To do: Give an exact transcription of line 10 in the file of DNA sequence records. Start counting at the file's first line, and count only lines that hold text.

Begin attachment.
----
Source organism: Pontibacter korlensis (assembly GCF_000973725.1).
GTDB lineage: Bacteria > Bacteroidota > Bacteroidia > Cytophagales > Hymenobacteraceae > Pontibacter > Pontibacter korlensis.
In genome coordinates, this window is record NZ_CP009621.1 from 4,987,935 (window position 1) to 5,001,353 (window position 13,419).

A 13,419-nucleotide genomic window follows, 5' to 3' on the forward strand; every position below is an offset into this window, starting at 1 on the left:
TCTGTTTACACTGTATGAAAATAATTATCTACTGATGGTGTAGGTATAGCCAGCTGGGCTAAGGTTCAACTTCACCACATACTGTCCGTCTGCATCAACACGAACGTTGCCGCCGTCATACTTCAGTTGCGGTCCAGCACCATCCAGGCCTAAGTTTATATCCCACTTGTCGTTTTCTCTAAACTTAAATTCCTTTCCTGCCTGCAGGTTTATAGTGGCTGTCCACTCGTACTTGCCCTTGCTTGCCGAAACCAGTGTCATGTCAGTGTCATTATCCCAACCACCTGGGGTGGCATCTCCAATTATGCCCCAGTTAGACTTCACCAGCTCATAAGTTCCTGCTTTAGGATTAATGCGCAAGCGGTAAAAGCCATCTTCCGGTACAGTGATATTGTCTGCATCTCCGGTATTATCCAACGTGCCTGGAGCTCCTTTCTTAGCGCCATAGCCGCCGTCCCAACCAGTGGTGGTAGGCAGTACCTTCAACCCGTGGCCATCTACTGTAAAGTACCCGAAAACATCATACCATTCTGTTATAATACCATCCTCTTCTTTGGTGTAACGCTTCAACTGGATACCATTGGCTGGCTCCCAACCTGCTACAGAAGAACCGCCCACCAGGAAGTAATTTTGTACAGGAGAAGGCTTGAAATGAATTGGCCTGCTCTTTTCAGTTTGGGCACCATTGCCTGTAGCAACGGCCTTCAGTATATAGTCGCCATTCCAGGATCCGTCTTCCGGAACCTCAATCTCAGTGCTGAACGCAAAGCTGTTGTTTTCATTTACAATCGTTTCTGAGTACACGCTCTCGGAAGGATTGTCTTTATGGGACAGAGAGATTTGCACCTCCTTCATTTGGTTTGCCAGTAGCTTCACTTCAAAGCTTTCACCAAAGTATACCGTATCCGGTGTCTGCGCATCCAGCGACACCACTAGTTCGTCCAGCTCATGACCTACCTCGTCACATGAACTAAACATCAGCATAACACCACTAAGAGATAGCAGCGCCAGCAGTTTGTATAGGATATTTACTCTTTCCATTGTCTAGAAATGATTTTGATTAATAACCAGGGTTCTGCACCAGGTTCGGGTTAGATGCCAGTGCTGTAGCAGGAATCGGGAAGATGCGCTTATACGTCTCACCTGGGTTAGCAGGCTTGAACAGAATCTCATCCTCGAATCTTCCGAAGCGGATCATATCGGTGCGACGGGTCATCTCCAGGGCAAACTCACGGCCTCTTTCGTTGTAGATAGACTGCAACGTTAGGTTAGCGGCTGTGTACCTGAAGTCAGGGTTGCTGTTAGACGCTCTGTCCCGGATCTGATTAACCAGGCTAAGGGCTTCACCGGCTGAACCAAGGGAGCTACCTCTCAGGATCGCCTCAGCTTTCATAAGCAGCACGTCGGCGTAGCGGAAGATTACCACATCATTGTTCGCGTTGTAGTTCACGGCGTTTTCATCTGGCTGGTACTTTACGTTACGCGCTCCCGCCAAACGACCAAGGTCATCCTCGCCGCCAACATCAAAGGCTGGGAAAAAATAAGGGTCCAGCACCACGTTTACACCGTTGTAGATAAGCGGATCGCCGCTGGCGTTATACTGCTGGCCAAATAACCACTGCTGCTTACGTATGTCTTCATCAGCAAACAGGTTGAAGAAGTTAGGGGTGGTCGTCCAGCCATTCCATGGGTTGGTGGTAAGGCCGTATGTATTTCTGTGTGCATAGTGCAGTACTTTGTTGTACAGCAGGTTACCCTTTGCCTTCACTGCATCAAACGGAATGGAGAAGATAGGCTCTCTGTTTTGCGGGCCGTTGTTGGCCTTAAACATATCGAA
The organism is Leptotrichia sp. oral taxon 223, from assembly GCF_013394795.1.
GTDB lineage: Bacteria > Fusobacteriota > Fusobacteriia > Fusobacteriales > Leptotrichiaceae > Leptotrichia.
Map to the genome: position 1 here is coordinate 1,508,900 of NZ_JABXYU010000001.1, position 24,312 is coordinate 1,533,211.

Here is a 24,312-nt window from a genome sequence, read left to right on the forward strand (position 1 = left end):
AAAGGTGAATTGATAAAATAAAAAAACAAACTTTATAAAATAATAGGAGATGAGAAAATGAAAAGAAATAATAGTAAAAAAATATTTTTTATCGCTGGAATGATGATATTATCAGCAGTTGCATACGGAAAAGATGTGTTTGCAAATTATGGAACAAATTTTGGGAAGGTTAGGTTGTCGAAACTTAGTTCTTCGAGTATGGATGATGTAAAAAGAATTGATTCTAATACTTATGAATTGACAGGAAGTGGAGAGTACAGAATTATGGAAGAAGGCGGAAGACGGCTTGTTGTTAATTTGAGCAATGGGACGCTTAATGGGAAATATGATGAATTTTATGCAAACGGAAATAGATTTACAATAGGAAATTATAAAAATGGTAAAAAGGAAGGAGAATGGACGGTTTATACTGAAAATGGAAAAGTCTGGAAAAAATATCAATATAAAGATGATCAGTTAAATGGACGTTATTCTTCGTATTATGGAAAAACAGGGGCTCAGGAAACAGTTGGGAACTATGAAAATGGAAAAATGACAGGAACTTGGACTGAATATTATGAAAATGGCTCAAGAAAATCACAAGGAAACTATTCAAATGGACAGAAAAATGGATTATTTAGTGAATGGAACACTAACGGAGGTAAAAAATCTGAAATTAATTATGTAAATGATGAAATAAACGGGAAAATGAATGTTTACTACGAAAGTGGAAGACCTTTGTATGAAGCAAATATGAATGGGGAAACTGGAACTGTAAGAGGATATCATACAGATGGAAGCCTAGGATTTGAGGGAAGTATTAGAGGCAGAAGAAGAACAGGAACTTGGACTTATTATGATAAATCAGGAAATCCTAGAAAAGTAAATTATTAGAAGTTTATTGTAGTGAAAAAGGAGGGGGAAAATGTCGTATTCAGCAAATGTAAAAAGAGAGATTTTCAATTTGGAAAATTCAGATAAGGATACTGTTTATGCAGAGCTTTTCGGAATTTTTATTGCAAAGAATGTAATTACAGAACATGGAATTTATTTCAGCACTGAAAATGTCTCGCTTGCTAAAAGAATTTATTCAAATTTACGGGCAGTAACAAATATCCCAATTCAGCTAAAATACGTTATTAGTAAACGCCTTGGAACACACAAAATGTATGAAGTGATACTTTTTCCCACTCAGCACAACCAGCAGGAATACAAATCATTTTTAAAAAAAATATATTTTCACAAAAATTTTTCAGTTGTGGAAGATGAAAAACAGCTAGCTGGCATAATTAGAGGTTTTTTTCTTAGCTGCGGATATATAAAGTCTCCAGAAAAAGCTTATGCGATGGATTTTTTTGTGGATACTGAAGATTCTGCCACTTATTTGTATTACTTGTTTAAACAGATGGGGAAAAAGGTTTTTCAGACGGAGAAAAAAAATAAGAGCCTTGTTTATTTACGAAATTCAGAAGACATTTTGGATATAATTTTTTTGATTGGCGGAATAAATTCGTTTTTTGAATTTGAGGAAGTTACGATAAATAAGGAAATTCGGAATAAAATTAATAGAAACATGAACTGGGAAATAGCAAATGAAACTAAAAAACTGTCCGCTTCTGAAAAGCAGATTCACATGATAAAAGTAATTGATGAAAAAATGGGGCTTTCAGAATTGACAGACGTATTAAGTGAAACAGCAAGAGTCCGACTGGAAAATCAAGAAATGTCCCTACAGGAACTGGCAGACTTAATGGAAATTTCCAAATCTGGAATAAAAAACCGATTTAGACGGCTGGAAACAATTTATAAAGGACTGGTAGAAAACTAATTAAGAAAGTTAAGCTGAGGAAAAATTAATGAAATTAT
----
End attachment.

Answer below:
AAAGGTGAATTGATAAAATAAAAAAACAAACTTTATAAAATAATAGGAGATGAGAAAATGAAAAGAAATAATAGTAAAAAAATATTTTTTATCGCTGGAATGATGATATTATCAGCAGTTGCATACGGAAAAGATGTGTTTGCAAATTATGGAACAAATTTTGGGAAGGTTAGGTTGTCGAAACTTAGTTCTTCGAGTATGGATGATGTAAAAAGAATTGATTCTAATACTTATGAATTGACAGGAAGTGGAGAGTACAGAATTATGGAAGAAGGCGGAAGACGGCTTGTTGTTAATTTGAGCAATGGGACGCTTAATGGGAAATATGATGAATTTTATGCAAACGGAAATAGATTTACAATAGGAAATTATAAAAATGGTAAAAAGGAAGGAGAATGGACGGTTTATACTGAAAATGGAAAAGTCTGGAAAAAATATCAATATAAAGATGATCAGTTAAATGGACGTTATTCTTCGTATTATGGAAAAACAGGGGCTCAGGAAACAGTTGGGAACTATGAAAATGGAAAAATGACAGGAACTTGGACTGAATATTATGAAAATGGCTCAAGAAAATCACAAGGAAACTATTCAAATGGACAGAAAAATGGATTATTTAGTGAATGGAACACTAACGGAGGTAAAAAATCTGAAATTAATTATGTAAATGATGAAATAAACGGGAAAATGAATGTTTACTACGAAAGTGGAAGACCTTTGTATGAAGCAAATATGAATGGGGAAACTGGAACTGTAAGAGGATATCATACAGATGGAAGCCTAGGATTTGAGGGAAGTATTAGAGGCAGAAGAAGAACAGGAACTTGGACTTATTATGATAAATCAGGAAATCCTAGAAAAGTAAATTATTAGAAGTTTATTGTAGTGAAAAAGGAGGGGGAAAATGTCGTATTCAGCAAATGTAAAAAGAGAGATTTTCAATTTGGAAAATTCAGATAAGGATACTGTTTATGCAGAGCTTTTCGGAATTTTTATTGCAAAGAATGTAATTACAGAACATGGAATTTATTTCAGCACTGAAAATGTCTCGCTTGCTAAAAGAATTTATTCAAATTTACGGGCAGTAACAAATATCCCAATTCAGCTAAAATACGTTATTAGTAAACGCCTTGGAACACACAAAATGTATGAAGTGATACTTTTTCCCACTCAGCACAACCAGCAGGAATACAAATCATTTTTAAAAAAAATATATTTTCACAAAAATTTTTCAGTTGTGGAAGATGAAAAACAGCTAGCTGGCATAATTAGAGGTTTTTTTCTTAGCTGCGGATATATAAAGTCTCCAGAAAAAGCTTATGCGATGGATTTTTTTGTGGATACTGAAGATTCTGCCACTTATTTGTATTACTTGTTTAAACAGATGGGGAAAAAGGTTTTTCAGACGGAGAAAAAAAATAAGAGCCTTGTTTATTTACGAAATTCAGAAGACATTTTGGATATAATTTTTTTGATTGGCGGAATAAATTCGTTTTTTGAATTTGAGGAAGTTACGATAAATAAGGAAATTCGGAATAAAATTAATAGAAACATGAACTGGGAAATAGCAAATGAAACTAAAAAACTGTCCGCTTCTGAAAAGCAGATTCACATGATAAAAGTAATTGATGAAAAAATGGGGCTTTCAGAATTGACAGACGTATTAAGTGAAACAGCAAGAGTCCGACTGGAAAATCAAGAAATGTCCCTACAGGAACTGGCAGACTTAATGGAAATTTCCAAATCTGGAATAAAAAACCGATTTAGACGGCTGGAAACAATTTATAAAGGACTGGTAGAAAACTAATTAAGAAAGTTAAGCTGAGGAAAAATTAATGAAATTAT